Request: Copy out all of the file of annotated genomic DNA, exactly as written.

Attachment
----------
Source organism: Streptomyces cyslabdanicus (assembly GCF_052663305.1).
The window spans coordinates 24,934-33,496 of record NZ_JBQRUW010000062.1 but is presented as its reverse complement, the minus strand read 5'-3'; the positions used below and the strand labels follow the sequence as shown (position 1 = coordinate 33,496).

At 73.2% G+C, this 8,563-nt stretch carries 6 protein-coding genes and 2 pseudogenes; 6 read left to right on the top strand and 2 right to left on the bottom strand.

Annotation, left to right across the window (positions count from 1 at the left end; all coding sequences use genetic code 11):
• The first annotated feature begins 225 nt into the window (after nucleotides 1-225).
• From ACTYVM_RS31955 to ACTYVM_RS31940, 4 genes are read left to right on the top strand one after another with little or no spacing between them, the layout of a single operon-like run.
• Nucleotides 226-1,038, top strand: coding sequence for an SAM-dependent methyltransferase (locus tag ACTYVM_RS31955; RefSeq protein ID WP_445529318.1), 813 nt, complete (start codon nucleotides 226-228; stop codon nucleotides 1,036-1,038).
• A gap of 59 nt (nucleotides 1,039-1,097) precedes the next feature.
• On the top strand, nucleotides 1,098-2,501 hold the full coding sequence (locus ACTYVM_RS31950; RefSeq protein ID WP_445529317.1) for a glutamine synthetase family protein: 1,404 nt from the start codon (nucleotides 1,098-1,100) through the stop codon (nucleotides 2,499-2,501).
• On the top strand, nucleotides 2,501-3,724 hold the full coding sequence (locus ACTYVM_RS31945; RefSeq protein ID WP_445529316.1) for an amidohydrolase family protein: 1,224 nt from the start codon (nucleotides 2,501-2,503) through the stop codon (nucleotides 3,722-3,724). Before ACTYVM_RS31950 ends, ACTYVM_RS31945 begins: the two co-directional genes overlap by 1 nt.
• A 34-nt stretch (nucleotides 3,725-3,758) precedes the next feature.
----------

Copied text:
Source organism: Streptomyces cyslabdanicus (assembly GCF_052663305.1).
The window spans coordinates 24,934-33,496 of record NZ_JBQRUW010000062.1 but is presented as its reverse complement, the minus strand read 5'-3'; the positions used below and the strand labels follow the sequence as shown (position 1 = coordinate 33,496).

At 73.2% G+C, this 8,563-nt stretch carries 6 protein-coding genes and 2 pseudogenes; 6 read left to right on the top strand and 2 right to left on the bottom strand.

Annotation, left to right across the window (positions count from 1 at the left end; all coding sequences use genetic code 11):
• The first annotated feature begins 225 nt into the window (after nucleotides 1-225).
• From ACTYVM_RS31955 to ACTYVM_RS31940, 4 genes are read left to right on the top strand one after another with little or no spacing between them, the layout of a single operon-like run.
• Nucleotides 226-1,038, top strand: coding sequence for an SAM-dependent methyltransferase (locus tag ACTYVM_RS31955; RefSeq protein ID WP_445529318.1), 813 nt, complete (start codon nucleotides 226-228; stop codon nucleotides 1,036-1,038).
• A gap of 59 nt (nucleotides 1,039-1,097) precedes the next feature.
• On the top strand, nucleotides 1,098-2,501 hold the full coding sequence (locus ACTYVM_RS31950; RefSeq protein ID WP_445529317.1) for a glutamine synthetase family protein: 1,404 nt from the start codon (nucleotides 1,098-1,100) through the stop codon (nucleotides 2,499-2,501).
• On the top strand, nucleotides 2,501-3,724 hold the full coding sequence (locus ACTYVM_RS31945; RefSeq protein ID WP_445529316.1) for an amidohydrolase family protein: 1,224 nt from the start codon (nucleotides 2,501-2,503) through the stop codon (nucleotides 3,722-3,724). Before ACTYVM_RS31950 ends, ACTYVM_RS31945 begins: the two co-directional genes overlap by 1 nt.
• A 34-nt stretch (nucleotides 3,725-3,758) precedes the next feature.